A Word of Caution: Life isn’t the good photographs, or what we share on social media, or what we see in magazines. Its everything in between. It’s hard work, its messy at times, there’s fear and self-doubt, and then occasionally its blissful, almost spiritual. I’ve carefully chosen these images. I’ve carefully edited them to elicit the beauty, emotion and magic I felt on this trip. They don’t show my fears - the self-doubt, or the regrets, or the technical failures, or the fear that the trip wouldn’t line up with my expectations. They don’t show the hard work or the frozen (and injured!) fingers. They don’t show the weariness or fatigue or obsession over photographic perfection (or the complete lack of it!). They don’t show the challenging technical difficulties (the low light, the cold water, the bubbles and fish scales, the new equipment). They don’t show the people behind the scenes working their butts off so I could come home with these images (of which I am eternally grateful!). They deserve a mention, at the very least. It helps to build a more accurate picture of the whole journey. But that’s not what these images are ultimately for. I want these images to awe and inspire, not just because I want you to fall in love with these creatures and this place like I have, but I want you to know that despite the messy in between, this trip exceeded all expectations. The messy has truly begun to fade in memory. All that’s bubbled up to the top is the beauty, the magic. I hope these images portray that. Oh, and thanks for following along!
After throwing down random thoughts about this trip on paper over the weeks I’ve been home, I ultimately decided to split this blog post up into 3 parts. This is part one.
This particular blog post is an interesting one to start with. It’s more abstract than Part 2 (The Trip) and Part 3 (The Orcas). It’s my creative and emotional journey. I want to share some of my triumphs and failures from an artist’s standpoint. I want to cover the quest. The whole “artist” experience. This is how I ended up in Norway photographing Orcas. So here it goes…
“Some say the creative life is in ideas, some say it is in doing. It seems in most instances to be in a simple being. It is not virtuosity, although that is very fine in itself. It is the love of something, having so much love for something - whether a person, a word, an image, an idea, the land, or humanity - that all that can be done with the overflow is to create. It is not a matter of wanting to, not a singular act of will; one solely must.” - Women who Run with the Wolves, Clarissa Pinkola Estes, Ph.D.
The ocean calls me (yes, like Moana. And yes, I get misty every time I watch that movie. And yes, the call is isn’t out there, it’s inside me!) but I can’t stay there forever. I wasn’t made to be there (as one of my dive buddies puts it, the more gear you need to go somewhere, the less you were built for that environment and the less likely you were meant to be there… drysuit diving is kind of like going to space). And yet I can’t stop going. But perhaps part of its draw for me is that I can’t stay. Therefore, it keeps its magic, its mystery. And then my photographs begin to play an important role - they sustain that magic when I’m topside. It’s a piece of the mystery I can share with the world (or just my small sphere). You don’t want to go underwater? No problem, I’ll happily bring it up here to you. Then you can take it, like a small puzzle piece, and fit it into your view of the world, the universe, and your place in it. As artists we try to create images and stories that help us make sense of, or find a place for, us. And as it says above, its something we feel we must do.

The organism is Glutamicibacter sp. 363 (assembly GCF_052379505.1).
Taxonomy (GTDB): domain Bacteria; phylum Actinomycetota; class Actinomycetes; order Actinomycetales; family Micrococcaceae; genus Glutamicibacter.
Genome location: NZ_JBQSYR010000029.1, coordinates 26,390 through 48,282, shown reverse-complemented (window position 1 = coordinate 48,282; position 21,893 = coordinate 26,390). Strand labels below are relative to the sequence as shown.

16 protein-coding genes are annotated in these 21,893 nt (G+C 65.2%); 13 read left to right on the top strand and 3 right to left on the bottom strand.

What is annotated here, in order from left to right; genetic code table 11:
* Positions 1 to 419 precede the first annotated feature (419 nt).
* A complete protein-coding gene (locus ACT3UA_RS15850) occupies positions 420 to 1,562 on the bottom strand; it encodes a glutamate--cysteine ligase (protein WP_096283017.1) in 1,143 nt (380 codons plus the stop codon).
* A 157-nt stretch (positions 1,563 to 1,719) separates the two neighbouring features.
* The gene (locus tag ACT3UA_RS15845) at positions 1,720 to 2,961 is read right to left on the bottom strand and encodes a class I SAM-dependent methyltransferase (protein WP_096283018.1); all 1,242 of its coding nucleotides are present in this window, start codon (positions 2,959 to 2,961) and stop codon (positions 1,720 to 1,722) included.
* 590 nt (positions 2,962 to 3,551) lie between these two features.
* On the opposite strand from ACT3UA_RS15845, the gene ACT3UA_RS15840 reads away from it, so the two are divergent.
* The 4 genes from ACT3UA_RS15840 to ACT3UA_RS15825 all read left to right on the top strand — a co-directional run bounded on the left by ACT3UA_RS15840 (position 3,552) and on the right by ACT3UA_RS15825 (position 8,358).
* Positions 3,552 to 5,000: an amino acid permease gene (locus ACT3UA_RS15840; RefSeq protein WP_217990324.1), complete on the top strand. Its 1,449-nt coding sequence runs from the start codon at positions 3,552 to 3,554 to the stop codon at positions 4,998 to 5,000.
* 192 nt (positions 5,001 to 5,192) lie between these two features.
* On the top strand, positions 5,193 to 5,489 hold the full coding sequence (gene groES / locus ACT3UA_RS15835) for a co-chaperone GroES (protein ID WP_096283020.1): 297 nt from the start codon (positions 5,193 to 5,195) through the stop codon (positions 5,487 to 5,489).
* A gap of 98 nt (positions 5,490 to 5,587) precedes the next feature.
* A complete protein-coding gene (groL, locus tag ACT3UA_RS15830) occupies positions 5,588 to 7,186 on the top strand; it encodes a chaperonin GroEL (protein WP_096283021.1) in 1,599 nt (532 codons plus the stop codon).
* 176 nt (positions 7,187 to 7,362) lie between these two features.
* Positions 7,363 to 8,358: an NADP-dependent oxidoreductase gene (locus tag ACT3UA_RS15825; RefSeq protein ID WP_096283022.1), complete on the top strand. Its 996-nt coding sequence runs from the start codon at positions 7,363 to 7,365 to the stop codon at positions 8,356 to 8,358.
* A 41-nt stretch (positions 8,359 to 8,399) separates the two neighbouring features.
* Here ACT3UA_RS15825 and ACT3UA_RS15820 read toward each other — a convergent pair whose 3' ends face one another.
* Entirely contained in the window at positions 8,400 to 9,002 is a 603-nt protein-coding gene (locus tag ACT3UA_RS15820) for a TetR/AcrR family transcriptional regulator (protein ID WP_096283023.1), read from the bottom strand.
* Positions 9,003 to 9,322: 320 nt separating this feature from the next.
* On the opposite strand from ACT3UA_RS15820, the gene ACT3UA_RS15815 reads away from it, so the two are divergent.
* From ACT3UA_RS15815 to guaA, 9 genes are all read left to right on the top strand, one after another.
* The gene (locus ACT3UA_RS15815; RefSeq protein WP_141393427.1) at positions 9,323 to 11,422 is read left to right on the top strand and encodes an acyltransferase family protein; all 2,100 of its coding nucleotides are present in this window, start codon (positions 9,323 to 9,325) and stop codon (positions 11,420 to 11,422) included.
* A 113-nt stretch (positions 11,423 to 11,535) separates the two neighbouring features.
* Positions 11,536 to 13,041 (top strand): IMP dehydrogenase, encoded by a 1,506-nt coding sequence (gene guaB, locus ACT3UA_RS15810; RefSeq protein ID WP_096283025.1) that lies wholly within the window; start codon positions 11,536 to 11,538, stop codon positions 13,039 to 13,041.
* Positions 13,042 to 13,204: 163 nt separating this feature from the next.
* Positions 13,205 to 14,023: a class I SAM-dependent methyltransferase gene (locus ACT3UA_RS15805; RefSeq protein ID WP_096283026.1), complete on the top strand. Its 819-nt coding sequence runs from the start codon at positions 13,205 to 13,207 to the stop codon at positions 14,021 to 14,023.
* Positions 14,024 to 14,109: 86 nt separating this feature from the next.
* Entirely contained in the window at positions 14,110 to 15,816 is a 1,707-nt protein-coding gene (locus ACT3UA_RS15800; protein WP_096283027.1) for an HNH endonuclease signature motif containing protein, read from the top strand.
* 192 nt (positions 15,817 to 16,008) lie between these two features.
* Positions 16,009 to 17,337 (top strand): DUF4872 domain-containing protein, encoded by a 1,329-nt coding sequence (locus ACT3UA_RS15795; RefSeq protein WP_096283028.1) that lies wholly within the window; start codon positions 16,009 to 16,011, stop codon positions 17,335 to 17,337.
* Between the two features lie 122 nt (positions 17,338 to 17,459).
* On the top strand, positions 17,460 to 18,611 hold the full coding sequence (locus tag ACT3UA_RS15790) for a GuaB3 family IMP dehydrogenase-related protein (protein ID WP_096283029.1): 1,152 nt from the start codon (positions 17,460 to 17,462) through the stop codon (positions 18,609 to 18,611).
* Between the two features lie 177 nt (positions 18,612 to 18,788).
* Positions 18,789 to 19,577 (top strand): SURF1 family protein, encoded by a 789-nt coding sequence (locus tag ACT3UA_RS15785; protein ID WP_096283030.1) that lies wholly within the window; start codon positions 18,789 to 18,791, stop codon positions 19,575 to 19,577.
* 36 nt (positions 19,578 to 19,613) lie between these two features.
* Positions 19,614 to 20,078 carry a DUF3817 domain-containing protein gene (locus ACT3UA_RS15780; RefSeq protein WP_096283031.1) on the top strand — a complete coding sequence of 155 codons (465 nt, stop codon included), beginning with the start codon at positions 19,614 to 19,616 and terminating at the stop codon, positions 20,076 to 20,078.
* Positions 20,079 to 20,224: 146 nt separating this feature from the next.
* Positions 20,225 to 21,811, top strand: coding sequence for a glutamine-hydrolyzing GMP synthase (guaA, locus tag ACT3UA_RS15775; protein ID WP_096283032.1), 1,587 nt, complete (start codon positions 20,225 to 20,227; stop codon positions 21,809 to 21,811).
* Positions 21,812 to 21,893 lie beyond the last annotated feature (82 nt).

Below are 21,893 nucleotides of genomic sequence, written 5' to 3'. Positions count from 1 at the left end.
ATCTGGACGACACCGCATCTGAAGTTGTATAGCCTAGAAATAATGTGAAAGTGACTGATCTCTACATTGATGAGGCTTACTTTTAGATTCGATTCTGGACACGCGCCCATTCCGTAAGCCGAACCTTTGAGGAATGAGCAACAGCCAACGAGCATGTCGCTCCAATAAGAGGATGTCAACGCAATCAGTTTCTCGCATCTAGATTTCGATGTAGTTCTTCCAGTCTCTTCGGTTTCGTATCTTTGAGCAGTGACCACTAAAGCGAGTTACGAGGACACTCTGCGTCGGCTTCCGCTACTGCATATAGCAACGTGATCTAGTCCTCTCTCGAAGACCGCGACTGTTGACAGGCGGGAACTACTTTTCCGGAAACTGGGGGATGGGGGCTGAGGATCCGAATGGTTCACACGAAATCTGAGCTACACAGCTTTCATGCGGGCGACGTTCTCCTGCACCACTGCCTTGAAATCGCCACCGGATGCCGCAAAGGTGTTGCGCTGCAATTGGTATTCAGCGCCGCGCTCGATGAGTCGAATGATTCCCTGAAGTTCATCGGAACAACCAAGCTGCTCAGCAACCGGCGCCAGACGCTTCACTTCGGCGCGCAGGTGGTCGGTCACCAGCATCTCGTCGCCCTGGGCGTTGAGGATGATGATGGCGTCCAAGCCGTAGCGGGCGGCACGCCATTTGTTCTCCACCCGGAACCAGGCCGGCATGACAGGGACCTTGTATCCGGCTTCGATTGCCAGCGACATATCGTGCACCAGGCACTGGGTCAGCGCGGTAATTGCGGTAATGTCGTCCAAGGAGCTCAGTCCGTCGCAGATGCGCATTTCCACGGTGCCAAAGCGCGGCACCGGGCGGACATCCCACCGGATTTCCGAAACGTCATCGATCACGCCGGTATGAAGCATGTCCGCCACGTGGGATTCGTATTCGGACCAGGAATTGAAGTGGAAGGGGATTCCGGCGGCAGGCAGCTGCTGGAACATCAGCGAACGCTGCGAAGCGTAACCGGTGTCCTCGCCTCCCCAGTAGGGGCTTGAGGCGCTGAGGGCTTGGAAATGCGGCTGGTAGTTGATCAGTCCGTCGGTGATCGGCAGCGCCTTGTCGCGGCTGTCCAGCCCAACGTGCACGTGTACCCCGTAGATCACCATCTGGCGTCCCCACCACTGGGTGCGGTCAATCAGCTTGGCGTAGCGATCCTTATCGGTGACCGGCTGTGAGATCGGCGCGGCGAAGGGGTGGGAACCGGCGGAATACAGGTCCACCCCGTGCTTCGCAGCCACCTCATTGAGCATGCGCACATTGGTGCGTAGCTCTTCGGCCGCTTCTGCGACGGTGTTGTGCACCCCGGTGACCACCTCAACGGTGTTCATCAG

All that is well and good, but nothing goes that smoothly. We are human after all! I’m always seeking that elusive “perfect” photograph. That’s the journey part of being an artist that I didn’t quite understand when I was younger. I always thought my goals would have a destination - a point at which I could claim, “I’m successful!!” But that point is always changing, always moving (and thank God for that!). Art is inherently subjective. Even defining something as “art” is subjective. So therefore I’ve always struggled with questions like, “is this art?” or “am I really an artist or professional photographer?” The easiest answer I’ve come up with is, “yes, if you believe it.” After all, at some point, you come to the conclusion that, “I love my creative life more than I love cooperating with my own oppression.” (Women who Run with the Wolves) In other words, the “one solely must” part of living a creative life bubbles up to the top and it can’t be ignored. After all, what am I supposed to do with all this love for the ocean and its inhabitants besides capture images of them?